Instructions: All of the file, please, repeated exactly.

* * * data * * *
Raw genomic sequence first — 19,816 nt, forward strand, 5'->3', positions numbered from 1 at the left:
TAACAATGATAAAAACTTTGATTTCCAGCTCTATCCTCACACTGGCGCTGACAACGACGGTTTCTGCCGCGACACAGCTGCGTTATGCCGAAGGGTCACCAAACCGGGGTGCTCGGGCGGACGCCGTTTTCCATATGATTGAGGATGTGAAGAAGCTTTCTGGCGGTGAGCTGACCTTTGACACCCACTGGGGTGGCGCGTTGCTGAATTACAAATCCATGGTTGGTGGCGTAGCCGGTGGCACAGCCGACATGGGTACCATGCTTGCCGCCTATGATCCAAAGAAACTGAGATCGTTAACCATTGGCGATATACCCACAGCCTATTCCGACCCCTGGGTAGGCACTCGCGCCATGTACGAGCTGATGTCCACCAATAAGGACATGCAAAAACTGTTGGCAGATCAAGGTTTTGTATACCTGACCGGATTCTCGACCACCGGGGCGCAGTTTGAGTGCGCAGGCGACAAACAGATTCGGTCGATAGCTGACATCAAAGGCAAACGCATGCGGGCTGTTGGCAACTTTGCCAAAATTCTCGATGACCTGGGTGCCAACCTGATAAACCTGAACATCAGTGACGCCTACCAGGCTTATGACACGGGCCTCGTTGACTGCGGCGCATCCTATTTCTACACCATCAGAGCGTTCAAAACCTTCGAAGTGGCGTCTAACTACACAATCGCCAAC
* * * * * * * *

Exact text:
Raw genomic sequence first — 19,816 nt, forward strand, 5'->3', positions numbered from 1 at the left:
TAACAATGATAAAAACTTTGATTTCCAGCTCTATCCTCACACTGGCGCTGACAACGACGGTTTCTGCCGCGACACAGCTGCGTTATGCCGAAGGGTCACCAAACCGGGGTGCTCGGGCGGACGCCGTTTTCCATATGATTGAGGATGTGAAGAAGCTTTCTGGCGGTGAGCTGACCTTTGACACCCACTGGGGTGGCGCGTTGCTGAATTACAAATCCATGGTTGGTGGCGTAGCCGGTGGCACAGCCGACATGGGTACCATGCTTGCCGCCTATGATCCAAAGAAACTGAGATCGTTAACCATTGGCGATATACCCACAGCCTATTCCGACCCCTGGGTAGGCACTCGCGCCATGTACGAGCTGATGTCCACCAATAAGGACATGCAAAAACTGTTGGCAGATCAAGGTTTTGTATACCTGACCGGATTCTCGACCACCGGGGCGCAGTTTGAGTGCGCAGGCGACAAACAGATTCGGTCGATAGCTGACATCAAAGGCAAACGCATGCGGGCTGTTGGCAACTTTGCCAAAATTCTCGATGACCTGGGTGCCAACCTGATAAACCTGAACATCAGTGACGCCTACCAGGCTTATGACACGGGCCTCGTTGACTGCGGCGCATCCTATTTCTACACCATCAGAGCGTTCAAAACCTTCGAAGTGGCGTCTAACTACACAATCGCCAAC